Japan’s Exports, Core Machinery Orders Rise – Economic Recovery Underway?
Aiswarya Gopan • 1 min read
The economic recovery across Japan appears to be gathering some pace, with exports posting a sharp rebound during the month of May even as business activity picks up and drives core machinery orders higher, an encouraging sign of higher capital spending among companies. Data released by the Ministry of Finance (MOF) reveals that exports out of Japan increased by 49.6% YoY in May, a significant jump from the 38% rise seen in the previous month but slightly below economists’ forecast for a reading of 51.3% instead.
This was the sharpest rise seen since April 1980 and while it was spurred by strong external demand, the high reading could also be the result of the base reading of May 2020 when exports had contracted by 28.3% owing to the pandemic and lockdowns around the world. In another encouraging sign, imports into Japan came in higher than expected, at 27.9% YoY against 26.6% forecast – indicating improving domestic demand.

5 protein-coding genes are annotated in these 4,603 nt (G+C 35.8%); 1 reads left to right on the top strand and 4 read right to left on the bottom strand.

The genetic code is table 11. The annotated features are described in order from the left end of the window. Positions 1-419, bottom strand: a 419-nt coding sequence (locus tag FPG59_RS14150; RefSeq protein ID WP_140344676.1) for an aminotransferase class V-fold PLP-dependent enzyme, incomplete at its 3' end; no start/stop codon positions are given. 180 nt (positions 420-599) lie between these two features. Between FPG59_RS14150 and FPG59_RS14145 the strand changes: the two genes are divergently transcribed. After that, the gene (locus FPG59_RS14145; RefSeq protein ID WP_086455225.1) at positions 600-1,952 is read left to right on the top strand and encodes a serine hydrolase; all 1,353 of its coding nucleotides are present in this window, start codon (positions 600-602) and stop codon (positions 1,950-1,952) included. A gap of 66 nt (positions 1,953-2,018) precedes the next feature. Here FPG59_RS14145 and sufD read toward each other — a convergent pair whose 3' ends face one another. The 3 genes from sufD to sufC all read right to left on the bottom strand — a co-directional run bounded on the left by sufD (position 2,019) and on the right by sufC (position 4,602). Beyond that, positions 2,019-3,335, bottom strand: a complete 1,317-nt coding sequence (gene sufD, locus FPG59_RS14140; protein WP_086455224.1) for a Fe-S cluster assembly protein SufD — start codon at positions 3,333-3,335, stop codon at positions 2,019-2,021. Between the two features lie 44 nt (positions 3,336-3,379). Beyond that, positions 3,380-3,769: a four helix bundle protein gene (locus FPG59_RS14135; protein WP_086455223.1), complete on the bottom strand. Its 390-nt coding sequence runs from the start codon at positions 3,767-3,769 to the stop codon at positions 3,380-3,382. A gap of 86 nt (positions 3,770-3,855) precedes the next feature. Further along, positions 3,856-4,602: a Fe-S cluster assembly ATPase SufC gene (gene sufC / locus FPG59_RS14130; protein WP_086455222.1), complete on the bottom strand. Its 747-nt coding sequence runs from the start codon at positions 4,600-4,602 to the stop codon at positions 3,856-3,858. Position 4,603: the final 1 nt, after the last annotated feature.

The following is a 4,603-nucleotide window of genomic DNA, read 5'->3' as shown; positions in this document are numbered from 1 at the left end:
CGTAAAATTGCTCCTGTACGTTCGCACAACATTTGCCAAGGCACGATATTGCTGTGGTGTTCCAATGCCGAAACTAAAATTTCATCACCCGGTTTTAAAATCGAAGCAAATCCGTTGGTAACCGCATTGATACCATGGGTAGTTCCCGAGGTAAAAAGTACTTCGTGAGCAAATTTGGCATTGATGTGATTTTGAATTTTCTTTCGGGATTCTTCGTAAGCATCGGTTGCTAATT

Meanwhile, data released by the Cabinet Officer earlier in the day points to an anticipated uptick in capital expenditure by firms, with core machinery orders increasing by 6.5% YoY and 0.6% MoM during April. Although the figures came in below forecasts, which were for gains of 8% YoY and 2.7% MoM, the positive readings indicate that businesses could be looking to increase their capital spending in the coming six to nine months, a factor that could lend a boost to Japan’s GDP.
The positive data, however, failed to have much of an impact on the Japanese yen, which continues to trade steady against the US dollar ahead of the FOMC statement. At the time of writing, USD/JPY is trading at around 109.93.